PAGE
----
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The best of The Dubliner’s bearded banjo player Barney McKenna

Barney McKenna from the Dubliners at Maureen Potters funeral at St Birdgets Church in Killester Dublin. 10/4/2004 Photo Leon Farrell/RollingNews.ie
Barney McKenna from the Dubliners pictured in 2004 (Photo Leon Farrell/RollingNews.ie)

BARNEY MCKENNA – ‘Banjo Barney from Donnycarney’ – was one of the founder members of the Dubliners, the world-famous Irish folk musicians and singers who in 2012 celebrated fifty years on the road as a band.

For dyed-in-the-wool Dubliner’s fans, Barney’s name immediately conjures up the image of the burly, bearded banjo genius who dazzled the audience with his virtuosity while charming them with his folksy, no-nonsense personality.

However, Barney was famous for another reason, particularly within show business: he was capable of bringing any conversation to a sudden stop by simply uttering something so completely unexpected, and at the time so incomprehensible, as to reduce everyone present to a bemused silence.

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These surreal verbal gems have become known simply as ‘Barneyisms’.

Here are a few brilliantly Barney examples: 

1. Barney the Philosopher 

‘It’s a very strange thing,’ said Barney. ‘Everyone in me life that I love starts with a “B” – me boat, me beer, me banjo and me bollix.’

2. Wordplay with Luke Kelly

One of Barney’s more endearing traits was his habit of picking up on a word that he’d heard, and using it at every opportunity – until he got bored with it. The thing is, he wasn’t always quite sure of the exact meanings of these words, but he could get very defensive if challenged on his usage of them. One such word was ‘amphibious’, which was his favourite for a while. He and Luke were once having a verbal battle over something now forgotten and, in exasperation, he yelled at Luke, ‘Anyway, you’re only an amphibious thinker!’ ‘You don’t even know what that word means,’ Luke sneered. ‘Yes I do. “Amphibious” means on top of the water and under the water at the same time,’ Barney snapped back. ‘And that’s the way you think,’ he added triumphantly.

barney live
Illustration by Wendy Shea, taken from An Obstacle Confusion

3. Nighthawks

One of the Dubliners’ earliest managers was London impresario Phil Solomon, and it was well known that Barney had no love for the man. One evening, after the TV show Nighthawks, a sorely missed late-night satirical show featuring current affairs and music, Arthur Murphy, one of the presenters, was chatting to Barney in his artless way. ‘Whatever happened to Phil Solomon?’ Arthur asked. ‘I don’t know,’ said Barney. ‘But I hope it was somethin’ horrible.’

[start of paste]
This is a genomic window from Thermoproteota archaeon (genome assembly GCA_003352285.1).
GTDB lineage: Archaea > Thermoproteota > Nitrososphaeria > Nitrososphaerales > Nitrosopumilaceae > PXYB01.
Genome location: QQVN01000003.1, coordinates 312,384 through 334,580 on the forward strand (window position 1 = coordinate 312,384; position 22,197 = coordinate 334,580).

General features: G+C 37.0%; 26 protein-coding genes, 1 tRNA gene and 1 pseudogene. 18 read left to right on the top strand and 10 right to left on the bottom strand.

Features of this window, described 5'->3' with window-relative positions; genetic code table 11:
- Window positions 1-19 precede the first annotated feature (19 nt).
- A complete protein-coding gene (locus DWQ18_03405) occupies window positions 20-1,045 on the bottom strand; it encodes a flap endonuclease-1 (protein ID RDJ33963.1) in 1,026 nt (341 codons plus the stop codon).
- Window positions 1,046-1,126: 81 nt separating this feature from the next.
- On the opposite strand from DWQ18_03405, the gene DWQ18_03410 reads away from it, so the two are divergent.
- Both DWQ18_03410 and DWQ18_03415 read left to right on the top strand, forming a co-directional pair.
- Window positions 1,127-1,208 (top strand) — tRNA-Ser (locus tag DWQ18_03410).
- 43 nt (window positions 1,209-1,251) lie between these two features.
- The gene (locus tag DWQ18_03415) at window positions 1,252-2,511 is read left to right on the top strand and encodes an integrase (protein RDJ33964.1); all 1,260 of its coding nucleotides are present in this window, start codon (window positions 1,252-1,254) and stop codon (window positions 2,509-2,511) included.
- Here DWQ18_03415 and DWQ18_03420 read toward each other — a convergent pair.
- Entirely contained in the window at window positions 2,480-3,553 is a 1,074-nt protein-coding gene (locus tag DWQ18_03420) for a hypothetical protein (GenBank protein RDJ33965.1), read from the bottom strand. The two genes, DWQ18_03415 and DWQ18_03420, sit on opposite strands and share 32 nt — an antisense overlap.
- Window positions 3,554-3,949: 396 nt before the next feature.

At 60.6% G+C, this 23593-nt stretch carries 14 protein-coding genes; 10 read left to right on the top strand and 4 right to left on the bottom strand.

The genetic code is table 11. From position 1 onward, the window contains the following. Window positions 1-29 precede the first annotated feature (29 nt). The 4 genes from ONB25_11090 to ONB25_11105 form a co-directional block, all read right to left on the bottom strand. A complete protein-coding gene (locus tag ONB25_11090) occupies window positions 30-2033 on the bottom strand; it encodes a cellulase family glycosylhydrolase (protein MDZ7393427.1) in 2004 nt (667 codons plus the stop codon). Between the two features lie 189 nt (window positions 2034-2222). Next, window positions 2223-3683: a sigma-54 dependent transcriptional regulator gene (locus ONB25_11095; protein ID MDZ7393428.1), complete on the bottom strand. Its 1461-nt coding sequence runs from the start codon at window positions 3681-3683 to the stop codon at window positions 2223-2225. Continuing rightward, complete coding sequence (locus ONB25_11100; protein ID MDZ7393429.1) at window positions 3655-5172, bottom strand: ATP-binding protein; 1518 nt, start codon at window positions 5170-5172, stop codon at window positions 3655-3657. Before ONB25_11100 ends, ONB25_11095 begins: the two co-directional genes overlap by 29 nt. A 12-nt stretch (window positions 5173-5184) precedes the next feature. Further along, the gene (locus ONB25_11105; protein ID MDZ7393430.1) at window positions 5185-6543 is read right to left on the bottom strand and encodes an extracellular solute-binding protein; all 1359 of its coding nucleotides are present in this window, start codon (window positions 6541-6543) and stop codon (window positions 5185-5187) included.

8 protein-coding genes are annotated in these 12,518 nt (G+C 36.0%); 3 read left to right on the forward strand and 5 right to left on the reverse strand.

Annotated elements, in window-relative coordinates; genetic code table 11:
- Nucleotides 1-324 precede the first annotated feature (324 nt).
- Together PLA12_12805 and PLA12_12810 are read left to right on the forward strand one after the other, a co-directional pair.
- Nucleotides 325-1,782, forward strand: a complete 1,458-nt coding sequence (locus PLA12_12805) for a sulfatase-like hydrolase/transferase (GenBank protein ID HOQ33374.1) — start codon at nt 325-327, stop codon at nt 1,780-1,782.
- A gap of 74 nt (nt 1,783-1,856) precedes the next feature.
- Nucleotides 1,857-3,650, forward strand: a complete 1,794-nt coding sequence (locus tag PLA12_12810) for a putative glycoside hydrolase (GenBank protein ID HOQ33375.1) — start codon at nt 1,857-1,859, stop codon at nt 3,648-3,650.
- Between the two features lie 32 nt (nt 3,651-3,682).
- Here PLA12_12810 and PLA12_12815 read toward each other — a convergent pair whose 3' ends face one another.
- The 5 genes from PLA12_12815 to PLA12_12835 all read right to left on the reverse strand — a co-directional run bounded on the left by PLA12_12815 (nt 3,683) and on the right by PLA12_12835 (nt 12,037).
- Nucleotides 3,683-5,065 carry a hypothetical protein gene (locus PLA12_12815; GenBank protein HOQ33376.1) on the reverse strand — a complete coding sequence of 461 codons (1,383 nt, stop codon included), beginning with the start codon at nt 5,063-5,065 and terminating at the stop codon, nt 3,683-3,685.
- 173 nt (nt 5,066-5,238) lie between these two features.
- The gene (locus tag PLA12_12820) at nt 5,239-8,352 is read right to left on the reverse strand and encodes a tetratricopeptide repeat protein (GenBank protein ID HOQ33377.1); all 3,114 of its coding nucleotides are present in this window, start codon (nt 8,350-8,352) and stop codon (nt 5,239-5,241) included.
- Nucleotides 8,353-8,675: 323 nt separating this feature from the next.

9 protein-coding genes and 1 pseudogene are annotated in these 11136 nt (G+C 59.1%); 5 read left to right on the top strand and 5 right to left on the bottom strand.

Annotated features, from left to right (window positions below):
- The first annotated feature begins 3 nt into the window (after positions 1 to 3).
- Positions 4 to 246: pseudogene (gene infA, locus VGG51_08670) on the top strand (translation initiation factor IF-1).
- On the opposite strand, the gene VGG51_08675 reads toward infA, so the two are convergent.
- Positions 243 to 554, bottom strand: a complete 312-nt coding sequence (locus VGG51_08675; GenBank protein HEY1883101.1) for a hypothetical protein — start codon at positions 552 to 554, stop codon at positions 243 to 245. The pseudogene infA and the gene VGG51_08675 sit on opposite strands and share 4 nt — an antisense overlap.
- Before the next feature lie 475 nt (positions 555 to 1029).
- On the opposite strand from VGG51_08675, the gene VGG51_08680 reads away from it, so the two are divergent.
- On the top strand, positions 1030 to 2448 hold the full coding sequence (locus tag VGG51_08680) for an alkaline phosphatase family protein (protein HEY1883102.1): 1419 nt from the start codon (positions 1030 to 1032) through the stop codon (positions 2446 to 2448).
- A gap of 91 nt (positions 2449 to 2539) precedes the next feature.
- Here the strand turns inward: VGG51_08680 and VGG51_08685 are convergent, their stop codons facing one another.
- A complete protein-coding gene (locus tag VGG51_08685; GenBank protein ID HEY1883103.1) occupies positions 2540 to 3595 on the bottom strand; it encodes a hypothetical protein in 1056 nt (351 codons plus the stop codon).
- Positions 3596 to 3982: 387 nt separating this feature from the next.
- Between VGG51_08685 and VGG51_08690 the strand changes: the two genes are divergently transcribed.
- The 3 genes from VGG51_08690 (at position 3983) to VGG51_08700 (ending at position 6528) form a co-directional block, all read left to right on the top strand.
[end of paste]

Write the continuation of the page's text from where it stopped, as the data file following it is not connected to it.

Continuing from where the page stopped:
4. Nervous Flyer

Barney was, according to himself, a nervous flyer. On a journey from Dublin to a folk festival in Belgium, he was seated beside the piper and singer Finbar Furey. The flight was carrying about thirty of Ireland’s most famous musicians and singers, all bound for the festival, and someone joked aloud that if the plane went down, the professional folk music scene in Ireland would be finished. There was much ribald comment thrown around, and comparisons were drawn with the famous crash of the plane carrying the Manchester United football team. All this served to make Barney very nervous, and he was closely examining the wings, and jumping at every change in the plane’s engine noise. Finbar decided to reassure him. ‘Listen,’ he said, ‘there’s absolutely no point in worrying. If your number’s up, then your number’s up, and there’s nothing you can do about it!’ This was not really what Barney wanted to hear. ‘Yeah,’ he said, ‘but what if the pilot’s number is up?’

Illustration by Wendy Shea
Illustration by Wendy Shea

5. Another day, Another Breakfast

One day, Barney was looking rather dishevelled, and one of the others took him to task over his appearance. ‘For God’s sake, Barney, you should tidy yourself up a bit,’ he said. ‘You’ve even got some of this morning’s breakfast in your beard!’ Barney tried unsuccessfully to look down at his beard, and then asked, ‘What is it?’ ‘It looks like egg,’ he was told. Barney shook his head. ‘No,’ he said judiciously. ‘That’d be yesterday’s.’

6. Old Romantic

This same lady friend often used to accompany Barney to O’Donoghue’s pub. Frequently, after they arrived, she wouldn’t see him again for the rest of the evening. He would be at the centre of a crowd of musicians in the back room, enjoying one of the wonderful sessions for which that pub became famous. As was usual in those days, the pub was so full that moving around was almost impossible. One night, Barney shouldered his way through the crush and, to the lady’s astonishment, triumphantly placed a creamy pint of Guinness in front of her. Her astonishment was understandable, as Barney was not known for such solicitude towards his guests or, indeed, for buying drinks. ‘Oh, thank you, Barney,’ she said, with a degree of bemusement. ‘That’s very sweet of you.’ ‘No problem,’ Barney said gallantly. ‘It wasfor Joe Leary, but he’s drinkin’ Beamish.’

Taken from An Obstacle Confusion by Jim McCann. Out now, £10.99, ISBN 9781910742150. Available in all good bookshops and online at www.libertiespress.com or from Amazon

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